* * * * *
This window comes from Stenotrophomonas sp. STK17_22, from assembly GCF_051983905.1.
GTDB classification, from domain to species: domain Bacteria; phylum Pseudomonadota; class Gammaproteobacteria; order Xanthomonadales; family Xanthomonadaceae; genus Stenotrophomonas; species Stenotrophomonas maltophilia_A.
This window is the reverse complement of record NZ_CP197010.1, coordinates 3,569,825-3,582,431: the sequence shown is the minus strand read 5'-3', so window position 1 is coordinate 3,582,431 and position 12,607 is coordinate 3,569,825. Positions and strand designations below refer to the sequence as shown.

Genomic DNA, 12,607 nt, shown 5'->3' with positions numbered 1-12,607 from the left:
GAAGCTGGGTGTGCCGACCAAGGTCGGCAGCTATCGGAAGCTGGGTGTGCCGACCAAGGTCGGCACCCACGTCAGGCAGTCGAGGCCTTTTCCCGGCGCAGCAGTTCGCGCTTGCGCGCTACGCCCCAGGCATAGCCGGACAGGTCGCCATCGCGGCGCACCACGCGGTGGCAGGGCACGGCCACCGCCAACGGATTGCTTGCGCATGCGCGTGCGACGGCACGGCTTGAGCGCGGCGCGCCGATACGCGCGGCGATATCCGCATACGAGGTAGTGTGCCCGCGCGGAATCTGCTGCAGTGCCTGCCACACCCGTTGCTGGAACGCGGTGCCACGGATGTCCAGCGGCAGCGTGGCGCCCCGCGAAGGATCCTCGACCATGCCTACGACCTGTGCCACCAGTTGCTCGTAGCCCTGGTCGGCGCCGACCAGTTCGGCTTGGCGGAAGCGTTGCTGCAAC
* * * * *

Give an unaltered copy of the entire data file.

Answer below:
This window comes from Stenotrophomonas sp. STK17_22, from assembly GCF_051983905.1.
GTDB classification, from domain to species: domain Bacteria; phylum Pseudomonadota; class Gammaproteobacteria; order Xanthomonadales; family Xanthomonadaceae; genus Stenotrophomonas; species Stenotrophomonas maltophilia_A.
This window is the reverse complement of record NZ_CP197010.1, coordinates 3,569,825-3,582,431: the sequence shown is the minus strand read 5'-3', so window position 1 is coordinate 3,582,431 and position 12,607 is coordinate 3,569,825. Positions and strand designations below refer to the sequence as shown.

Genomic DNA, 12,607 nt, shown 5'->3' with positions numbered 1-12,607 from the left:
GAAGCTGGGTGTGCCGACCAAGGTCGGCAGCTATCGGAAGCTGGGTGTGCCGACCAAGGTCGGCACCCACGTCAGGCAGTCGAGGCCTTTTCCCGGCGCAGCAGTTCGCGCTTGCGCGCTACGCCCCAGGCATAGCCGGACAGGTCGCCATCGCGGCGCACCACGCGGTGGCAGGGCACGGCCACCGCCAACGGATTGCTTGCGCATGCGCGTGCGACGGCACGGCTTGAGCGCGGCGCGCCGATACGCGCGGCGATATCCGCATACGAGGTAGTGTGCCCGCGCGGAATCTGCTGCAGTGCCTGCCACACCCGTTGCTGGAACGCGGTGCCACGGATGTCCAGCGGCAGCGTGGCGCCCCGCGAAGGATCCTCGACCATGCCTACGACCTGTGCCACCAGTTGCTCGTAGCCCTGGTCGGCGCCGACCAGTTCGGCTTGGCGGAAGCGTTGCTGCAAC